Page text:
My husband is on isotretinoin (commonly known as Accutane), which as most users will understand, dries you the eff out. He’s never had dry skin in his life, so he is understandably freaked out by it. As I’ve lived with dry skin my whole life, I was all too happy to help him out by suggesting lotions and creams. It’s worse than I’m making it seem, like, semi-harlequin-itis scaly dry skin worse. I couldn’t deal with that very well. Well, if you’ve taken Accutane for severe acne like unrelenting acne nodules and cysts, you know what I’m talking about.
But then we came across a new thing neither of us had ever seen before. The side of his nail on his index finger was… in so many words… pulling away from the nail. At first, I thought it was one of those dry winter skin cuts that you get this time of the year. Where the skin cracks and omg pain. But no, this was swollen and red, and the dry skin was thick and hard. It was sensitive to touch, and it just hurt all the time, not just when you touched it. It started to look infected, we could see yellow pus, so we went into the urgent care to get it checked out.
Come to find out, it’s Paronychia. And it is not uncommon for people taking Accutane to come down with it, because the skin is so dry it is susceptible to germs and infections. Paronychia can get really bad if left untreated. Like, get your nail taken off bad because an abscess has formed underneath and it needs to drain. And I cringe at anything harming nails. Gross.
Known Accutane Side Effect: What is Paronychia?
Paronychia is an infection of the perionychium, or the skin that hangs over the side of the nail. It is the most common hand infection in the United States. Paronychia is seen frequently in children as a result of nail biting and finger-sucking, and is a side effect of taking isotretinoin. Paronychia is divided into acute paronychia and chronic paronychia depending on the amount of time the infection has been present.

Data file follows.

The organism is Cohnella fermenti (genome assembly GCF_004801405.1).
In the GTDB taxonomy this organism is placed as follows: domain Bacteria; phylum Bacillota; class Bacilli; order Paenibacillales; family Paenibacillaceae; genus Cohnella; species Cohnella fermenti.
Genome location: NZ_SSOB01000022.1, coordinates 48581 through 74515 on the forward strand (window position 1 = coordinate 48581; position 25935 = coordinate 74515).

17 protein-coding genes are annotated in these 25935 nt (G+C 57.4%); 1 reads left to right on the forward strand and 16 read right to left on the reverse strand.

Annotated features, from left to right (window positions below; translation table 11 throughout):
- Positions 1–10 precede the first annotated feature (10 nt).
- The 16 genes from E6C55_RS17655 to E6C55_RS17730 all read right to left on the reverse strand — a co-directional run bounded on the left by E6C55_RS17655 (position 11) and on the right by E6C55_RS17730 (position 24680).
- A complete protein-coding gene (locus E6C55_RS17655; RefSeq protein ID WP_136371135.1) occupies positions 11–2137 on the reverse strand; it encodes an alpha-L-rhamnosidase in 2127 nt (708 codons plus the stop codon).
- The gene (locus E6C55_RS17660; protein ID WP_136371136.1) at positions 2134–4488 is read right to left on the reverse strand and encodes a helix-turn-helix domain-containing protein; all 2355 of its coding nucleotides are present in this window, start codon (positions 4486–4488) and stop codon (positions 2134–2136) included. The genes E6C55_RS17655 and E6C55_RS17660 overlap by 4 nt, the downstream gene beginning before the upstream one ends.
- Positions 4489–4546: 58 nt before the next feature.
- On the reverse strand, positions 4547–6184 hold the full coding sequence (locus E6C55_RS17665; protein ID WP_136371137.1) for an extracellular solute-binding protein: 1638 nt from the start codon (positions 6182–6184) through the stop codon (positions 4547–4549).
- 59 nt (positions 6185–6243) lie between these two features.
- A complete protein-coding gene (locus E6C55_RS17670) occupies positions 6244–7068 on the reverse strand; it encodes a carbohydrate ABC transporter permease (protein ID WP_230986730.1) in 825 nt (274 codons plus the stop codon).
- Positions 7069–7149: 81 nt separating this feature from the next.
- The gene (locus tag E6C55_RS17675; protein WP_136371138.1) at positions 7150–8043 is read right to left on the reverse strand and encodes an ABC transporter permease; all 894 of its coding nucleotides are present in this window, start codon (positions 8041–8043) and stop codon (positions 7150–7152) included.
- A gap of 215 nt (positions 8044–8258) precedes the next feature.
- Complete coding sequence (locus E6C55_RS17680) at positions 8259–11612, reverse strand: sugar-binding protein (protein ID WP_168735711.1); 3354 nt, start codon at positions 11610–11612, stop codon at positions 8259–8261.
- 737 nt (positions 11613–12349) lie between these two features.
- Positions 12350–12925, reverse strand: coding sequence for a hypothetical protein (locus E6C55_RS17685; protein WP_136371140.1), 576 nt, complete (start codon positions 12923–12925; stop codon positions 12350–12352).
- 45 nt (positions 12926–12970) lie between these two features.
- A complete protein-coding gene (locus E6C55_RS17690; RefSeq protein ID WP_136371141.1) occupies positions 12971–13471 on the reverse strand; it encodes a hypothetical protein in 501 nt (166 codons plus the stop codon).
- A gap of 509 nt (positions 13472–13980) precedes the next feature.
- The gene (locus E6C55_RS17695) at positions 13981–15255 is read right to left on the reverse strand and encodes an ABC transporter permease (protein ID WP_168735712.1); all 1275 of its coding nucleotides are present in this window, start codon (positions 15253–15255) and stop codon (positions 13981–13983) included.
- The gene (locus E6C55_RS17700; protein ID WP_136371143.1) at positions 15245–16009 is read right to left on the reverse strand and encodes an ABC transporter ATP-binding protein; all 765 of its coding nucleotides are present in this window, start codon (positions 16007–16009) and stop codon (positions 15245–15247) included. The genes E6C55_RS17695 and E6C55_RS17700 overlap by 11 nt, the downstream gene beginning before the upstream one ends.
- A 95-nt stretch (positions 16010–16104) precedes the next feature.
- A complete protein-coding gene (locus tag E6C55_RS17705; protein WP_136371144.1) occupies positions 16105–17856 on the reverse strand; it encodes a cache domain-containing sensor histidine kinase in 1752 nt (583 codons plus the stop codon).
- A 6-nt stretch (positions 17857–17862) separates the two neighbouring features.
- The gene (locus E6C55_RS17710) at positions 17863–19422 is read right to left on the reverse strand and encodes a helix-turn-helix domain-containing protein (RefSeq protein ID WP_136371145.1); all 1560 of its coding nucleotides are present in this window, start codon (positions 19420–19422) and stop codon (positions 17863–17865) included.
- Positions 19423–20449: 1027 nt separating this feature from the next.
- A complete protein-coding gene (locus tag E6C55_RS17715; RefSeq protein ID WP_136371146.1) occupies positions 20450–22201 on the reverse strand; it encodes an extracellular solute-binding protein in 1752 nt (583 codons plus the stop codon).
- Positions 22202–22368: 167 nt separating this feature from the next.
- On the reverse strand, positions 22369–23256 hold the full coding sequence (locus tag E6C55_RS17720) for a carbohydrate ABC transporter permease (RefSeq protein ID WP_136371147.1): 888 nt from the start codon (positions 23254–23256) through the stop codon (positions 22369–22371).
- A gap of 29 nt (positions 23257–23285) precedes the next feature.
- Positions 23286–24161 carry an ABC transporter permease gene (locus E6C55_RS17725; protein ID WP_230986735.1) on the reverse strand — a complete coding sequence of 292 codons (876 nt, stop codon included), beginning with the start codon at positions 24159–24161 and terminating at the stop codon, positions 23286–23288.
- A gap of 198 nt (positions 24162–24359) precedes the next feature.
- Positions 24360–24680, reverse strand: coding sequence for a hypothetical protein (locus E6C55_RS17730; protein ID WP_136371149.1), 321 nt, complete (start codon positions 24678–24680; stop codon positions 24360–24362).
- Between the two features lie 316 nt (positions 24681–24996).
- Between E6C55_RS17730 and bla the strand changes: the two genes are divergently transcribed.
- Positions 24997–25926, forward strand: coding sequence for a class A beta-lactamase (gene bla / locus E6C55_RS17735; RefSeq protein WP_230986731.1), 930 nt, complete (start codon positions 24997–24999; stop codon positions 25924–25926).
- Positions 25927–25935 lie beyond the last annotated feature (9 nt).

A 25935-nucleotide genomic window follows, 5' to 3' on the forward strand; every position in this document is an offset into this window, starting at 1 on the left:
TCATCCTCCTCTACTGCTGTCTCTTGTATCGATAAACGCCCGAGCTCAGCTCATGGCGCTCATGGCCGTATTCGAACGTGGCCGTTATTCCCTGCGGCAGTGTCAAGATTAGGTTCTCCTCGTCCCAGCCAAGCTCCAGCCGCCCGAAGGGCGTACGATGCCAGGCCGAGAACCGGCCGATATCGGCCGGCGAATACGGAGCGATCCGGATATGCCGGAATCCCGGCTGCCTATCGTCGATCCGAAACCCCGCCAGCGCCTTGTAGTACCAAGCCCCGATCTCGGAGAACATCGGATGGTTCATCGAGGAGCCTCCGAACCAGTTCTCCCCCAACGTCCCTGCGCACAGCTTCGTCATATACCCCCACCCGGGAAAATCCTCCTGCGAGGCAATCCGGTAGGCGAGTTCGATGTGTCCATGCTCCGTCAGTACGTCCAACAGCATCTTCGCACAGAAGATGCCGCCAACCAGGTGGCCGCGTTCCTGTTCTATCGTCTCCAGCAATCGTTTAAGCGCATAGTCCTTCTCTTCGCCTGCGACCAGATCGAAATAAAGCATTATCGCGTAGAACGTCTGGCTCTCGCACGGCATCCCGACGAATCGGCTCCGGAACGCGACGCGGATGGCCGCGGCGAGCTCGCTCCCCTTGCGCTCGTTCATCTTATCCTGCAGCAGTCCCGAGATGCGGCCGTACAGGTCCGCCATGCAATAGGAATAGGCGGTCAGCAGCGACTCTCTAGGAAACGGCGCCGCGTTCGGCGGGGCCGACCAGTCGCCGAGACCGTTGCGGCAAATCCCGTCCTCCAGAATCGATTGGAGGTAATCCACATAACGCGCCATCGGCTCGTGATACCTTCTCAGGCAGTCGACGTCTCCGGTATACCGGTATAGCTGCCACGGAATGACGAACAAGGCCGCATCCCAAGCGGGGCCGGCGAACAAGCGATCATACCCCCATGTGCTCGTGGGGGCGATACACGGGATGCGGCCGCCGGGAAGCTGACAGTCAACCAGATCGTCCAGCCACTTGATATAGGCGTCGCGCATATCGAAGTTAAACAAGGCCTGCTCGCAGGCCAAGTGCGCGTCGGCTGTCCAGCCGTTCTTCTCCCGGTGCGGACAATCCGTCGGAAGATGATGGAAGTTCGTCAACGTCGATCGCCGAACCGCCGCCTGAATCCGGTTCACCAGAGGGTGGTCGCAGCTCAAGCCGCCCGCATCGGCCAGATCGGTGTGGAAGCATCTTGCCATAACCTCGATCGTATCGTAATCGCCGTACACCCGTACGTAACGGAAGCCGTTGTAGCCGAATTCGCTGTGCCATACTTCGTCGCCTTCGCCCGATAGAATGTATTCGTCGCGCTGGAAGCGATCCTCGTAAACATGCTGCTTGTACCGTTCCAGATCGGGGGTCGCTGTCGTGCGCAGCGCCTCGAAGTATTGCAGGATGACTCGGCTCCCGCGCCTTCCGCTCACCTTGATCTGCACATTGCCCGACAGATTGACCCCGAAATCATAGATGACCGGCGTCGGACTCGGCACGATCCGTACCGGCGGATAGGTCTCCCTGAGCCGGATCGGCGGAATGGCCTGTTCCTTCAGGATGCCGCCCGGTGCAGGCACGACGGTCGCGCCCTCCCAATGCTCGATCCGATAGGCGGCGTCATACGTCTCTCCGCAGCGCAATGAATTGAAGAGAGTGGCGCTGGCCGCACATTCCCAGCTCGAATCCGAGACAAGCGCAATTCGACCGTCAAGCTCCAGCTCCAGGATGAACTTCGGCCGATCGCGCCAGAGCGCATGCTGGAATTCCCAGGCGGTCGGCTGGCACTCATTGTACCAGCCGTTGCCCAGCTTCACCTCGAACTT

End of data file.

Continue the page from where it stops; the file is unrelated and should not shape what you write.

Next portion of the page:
Both acute and chronic infections start with a break in the epidermis. An acute infection is associated with trauma to the skin such as a hangnail, ingrown nail, or nail-biting. The most common bacteria responsible is Staphylococcus aureus. Other bacteria that are less commonly involved are Streptococcus species and Pseudomonas species. A chronic infection is associated with repeated irritation such as exposure to detergents and water. Most chronic infections are caused by Candida albicans or other fungi.
Appearance of Acute Paronychia
Acute paronychia starts as a red, warm, painful swelling of the skin around the nail. This may progress to the formation of pus that separates the skin from the nail. Lymph nodes in the elbow and armpit may swell.
Appearance of Chronic Paronychia
In chronic paronychia, the redness and tenderness are less noticeable than the acute infection. The skin around the nail can get boggy. The nail may have a green discoloration due to Pseudomonas infection.
Diagnosis of Paronychia
Paronychia is diagnosed based on clinical symptoms. Sometimes if there is pus involved, a culture may be taken to determine the bacteria involved. This is not absolutely necessary since the bacteria can usually be assumed to be a Staphylococcus or Streptococcus species. Chronic paronychia is more difficult to diagnose. A potassium hydroxide (KOH) test of a smear from the nail fold can sometimes reveal a fungus.
Treatment of Paronychia
Warm soaks can be used 3 or 4 times a day for acute paronychia to promote drainage and relieve some of the pain. Most cases of acute paronychia should be treated with antibiotics such as cephalexin or dicloxacillin. Topical antibiotics or anti-bacterial ointments do not effectively treat paronychia. If there is pus or an abscess involved, the infection may need to be incised and drained. Rarely, a portion of the nail may need to be removed.
Chronic paronychia is treated with topical anti-fungal medication such as ketoconazole cream. A mild topical steroid like hydrocortisone may be added to the anti-fungal medication to help reduce inflammation. Steroids should never be used alone on a chronic paronychia.
Well, my husband got an antibiotic and he soaked his hand in warm water, and you can see the difference. Luckily, there was no harm done to the nail. It’s intact. Whew.